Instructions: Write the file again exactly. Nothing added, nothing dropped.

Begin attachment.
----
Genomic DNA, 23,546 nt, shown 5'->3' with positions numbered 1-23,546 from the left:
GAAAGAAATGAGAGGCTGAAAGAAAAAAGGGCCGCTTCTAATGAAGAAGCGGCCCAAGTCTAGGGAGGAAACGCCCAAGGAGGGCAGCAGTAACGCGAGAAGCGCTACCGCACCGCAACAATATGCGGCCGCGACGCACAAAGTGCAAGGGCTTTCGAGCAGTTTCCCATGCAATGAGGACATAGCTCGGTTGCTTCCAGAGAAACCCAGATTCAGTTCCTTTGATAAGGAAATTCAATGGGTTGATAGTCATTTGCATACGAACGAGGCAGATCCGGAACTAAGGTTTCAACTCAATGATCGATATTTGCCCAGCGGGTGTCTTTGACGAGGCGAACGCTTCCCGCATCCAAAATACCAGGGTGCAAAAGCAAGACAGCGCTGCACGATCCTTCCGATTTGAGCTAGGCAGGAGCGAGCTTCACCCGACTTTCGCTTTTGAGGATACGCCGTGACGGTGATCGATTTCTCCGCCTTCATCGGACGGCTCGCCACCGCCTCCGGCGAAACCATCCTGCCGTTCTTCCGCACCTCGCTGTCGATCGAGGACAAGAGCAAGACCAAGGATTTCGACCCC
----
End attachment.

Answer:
Genomic DNA, 23,546 nt, shown 5'->3' with positions numbered 1-23,546 from the left:
GAAAGAAATGAGAGGCTGAAAGAAAAAAGGGCCGCTTCTAATGAAGAAGCGGCCCAAGTCTAGGGAGGAAACGCCCAAGGAGGGCAGCAGTAACGCGAGAAGCGCTACCGCACCGCAACAATATGCGGCCGCGACGCACAAAGTGCAAGGGCTTTCGAGCAGTTTCCCATGCAATGAGGACATAGCTCGGTTGCTTCCAGAGAAACCCAGATTCAGTTCCTTTGATAAGGAAATTCAATGGGTTGATAGTCATTTGCATACGAACGAGGCAGATCCGGAACTAAGGTTTCAACTCAATGATCGATATTTGCCCAGCGGGTGTCTTTGACGAGGCGAACGCTTCCCGCATCCAAAATACCAGGGTGCAAAAGCAAGACAGCGCTGCACGATCCTTCCGATTTGAGCTAGGCAGGAGCGAGCTTCACCCGACTTTCGCTTTTGAGGATACGCCGTGACGGTGATCGATTTCTCCGCCTTCATCGGACGGCTCGCCACCGCCTCCGGCGAAACCATCCTGCCGTTCTTCCGCACCTCGCTGTCGATCGAGGACAAGAGCAAGACCAAGGATTTCGACCCC